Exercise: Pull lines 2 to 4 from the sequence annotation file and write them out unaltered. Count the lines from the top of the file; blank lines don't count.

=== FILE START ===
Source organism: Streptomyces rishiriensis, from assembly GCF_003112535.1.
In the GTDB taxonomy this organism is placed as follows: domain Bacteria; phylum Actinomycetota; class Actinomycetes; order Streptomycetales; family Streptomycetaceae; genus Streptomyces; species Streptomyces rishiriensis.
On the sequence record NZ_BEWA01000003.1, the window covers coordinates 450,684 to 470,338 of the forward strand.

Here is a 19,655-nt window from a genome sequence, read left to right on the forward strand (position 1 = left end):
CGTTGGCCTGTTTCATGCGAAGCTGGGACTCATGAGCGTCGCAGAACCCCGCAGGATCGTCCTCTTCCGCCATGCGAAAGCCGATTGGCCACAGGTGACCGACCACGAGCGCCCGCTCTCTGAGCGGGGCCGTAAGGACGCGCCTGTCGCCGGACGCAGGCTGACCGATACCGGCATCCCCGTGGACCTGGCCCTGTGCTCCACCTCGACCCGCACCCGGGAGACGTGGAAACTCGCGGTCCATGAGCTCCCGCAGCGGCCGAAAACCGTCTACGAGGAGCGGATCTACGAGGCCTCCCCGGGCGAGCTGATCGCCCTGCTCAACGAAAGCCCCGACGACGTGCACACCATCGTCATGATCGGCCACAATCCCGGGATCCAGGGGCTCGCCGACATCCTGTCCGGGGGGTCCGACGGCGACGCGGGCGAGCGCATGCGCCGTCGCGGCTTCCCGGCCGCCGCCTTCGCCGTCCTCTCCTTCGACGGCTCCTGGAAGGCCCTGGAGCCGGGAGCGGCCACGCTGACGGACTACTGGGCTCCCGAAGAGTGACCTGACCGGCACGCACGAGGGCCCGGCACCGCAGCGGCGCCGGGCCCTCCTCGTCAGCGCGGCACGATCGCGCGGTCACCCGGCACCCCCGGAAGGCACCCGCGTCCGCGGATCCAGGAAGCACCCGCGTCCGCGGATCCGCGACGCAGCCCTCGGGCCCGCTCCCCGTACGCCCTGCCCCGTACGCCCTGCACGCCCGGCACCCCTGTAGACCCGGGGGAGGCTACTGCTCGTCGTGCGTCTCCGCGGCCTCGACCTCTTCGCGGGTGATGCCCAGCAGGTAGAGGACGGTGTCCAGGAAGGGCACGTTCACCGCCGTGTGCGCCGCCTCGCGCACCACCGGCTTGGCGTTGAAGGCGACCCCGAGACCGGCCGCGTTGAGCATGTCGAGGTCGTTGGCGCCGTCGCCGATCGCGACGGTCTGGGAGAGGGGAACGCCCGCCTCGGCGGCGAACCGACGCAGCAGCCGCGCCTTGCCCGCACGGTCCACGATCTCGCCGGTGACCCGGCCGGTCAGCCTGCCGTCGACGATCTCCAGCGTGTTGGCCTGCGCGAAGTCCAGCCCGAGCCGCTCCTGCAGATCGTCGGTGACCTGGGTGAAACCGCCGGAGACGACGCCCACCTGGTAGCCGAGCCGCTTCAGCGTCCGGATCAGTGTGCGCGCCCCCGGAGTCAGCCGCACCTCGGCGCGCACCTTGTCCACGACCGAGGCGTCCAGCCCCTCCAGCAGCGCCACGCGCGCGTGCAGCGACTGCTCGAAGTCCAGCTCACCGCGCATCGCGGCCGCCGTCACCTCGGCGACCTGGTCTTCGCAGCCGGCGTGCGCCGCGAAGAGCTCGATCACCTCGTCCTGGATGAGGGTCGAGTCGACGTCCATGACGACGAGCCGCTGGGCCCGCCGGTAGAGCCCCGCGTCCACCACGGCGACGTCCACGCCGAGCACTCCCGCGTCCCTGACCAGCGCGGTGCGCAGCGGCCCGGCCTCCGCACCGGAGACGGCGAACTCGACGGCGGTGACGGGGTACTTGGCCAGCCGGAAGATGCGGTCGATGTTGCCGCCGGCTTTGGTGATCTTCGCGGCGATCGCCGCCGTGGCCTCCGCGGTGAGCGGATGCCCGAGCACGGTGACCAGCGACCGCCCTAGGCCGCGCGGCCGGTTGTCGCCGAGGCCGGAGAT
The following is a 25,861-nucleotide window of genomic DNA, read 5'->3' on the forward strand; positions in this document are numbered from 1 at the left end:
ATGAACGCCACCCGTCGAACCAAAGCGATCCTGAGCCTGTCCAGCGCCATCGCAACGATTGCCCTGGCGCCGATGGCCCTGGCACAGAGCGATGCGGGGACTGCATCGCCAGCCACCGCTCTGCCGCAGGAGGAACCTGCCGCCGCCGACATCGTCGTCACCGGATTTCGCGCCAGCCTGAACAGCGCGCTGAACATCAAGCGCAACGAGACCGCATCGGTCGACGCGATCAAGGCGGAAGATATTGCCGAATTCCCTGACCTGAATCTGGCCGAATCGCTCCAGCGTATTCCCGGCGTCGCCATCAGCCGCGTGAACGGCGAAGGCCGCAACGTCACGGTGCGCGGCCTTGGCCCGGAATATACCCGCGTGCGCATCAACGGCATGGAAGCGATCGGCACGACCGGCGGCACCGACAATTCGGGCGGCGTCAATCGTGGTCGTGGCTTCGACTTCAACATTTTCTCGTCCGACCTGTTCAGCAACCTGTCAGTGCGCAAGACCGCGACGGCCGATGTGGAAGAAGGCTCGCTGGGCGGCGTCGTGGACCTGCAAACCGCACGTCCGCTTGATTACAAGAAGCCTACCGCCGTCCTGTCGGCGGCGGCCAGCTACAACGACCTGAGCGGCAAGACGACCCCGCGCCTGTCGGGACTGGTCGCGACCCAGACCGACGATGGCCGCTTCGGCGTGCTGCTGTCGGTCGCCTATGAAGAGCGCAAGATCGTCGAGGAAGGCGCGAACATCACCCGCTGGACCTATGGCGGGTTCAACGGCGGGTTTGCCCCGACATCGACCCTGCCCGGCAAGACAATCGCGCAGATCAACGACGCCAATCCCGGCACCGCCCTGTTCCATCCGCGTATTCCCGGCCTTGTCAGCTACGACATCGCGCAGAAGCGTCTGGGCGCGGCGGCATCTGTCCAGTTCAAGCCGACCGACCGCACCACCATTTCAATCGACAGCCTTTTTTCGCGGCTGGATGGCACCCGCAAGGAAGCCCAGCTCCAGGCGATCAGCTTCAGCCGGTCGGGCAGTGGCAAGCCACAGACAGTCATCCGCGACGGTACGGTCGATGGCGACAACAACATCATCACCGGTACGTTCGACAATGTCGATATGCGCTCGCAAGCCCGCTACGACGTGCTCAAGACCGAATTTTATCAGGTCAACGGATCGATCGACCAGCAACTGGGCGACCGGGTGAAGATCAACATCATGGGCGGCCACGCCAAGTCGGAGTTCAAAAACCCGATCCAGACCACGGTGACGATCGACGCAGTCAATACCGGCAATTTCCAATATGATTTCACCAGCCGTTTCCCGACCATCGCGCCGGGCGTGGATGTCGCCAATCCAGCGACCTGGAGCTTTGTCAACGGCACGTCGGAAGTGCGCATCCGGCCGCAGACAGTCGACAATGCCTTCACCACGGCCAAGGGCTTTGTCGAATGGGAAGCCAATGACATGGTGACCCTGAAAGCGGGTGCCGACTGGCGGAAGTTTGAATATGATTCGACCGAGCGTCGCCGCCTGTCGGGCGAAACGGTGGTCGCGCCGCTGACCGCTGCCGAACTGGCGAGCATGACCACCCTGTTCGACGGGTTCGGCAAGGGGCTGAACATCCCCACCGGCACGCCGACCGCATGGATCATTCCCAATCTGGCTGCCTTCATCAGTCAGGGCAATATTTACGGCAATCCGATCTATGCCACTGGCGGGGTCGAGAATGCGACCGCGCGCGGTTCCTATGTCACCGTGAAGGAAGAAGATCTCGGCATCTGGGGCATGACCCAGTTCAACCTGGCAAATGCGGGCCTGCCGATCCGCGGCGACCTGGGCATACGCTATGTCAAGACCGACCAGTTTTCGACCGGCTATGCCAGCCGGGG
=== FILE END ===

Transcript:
In the GTDB taxonomy this organism is placed as follows: domain Bacteria; phylum Actinomycetota; class Actinomycetes; order Streptomycetales; family Streptomycetaceae; genus Streptomyces; species Streptomyces rishiriensis.
On the sequence record NZ_BEWA01000003.1, the window covers coordinates 450,684 to 470,338 of the forward strand.

Here is a 19,655-nt window from a genome sequence, read left to right on the forward strand (position 1 = left end):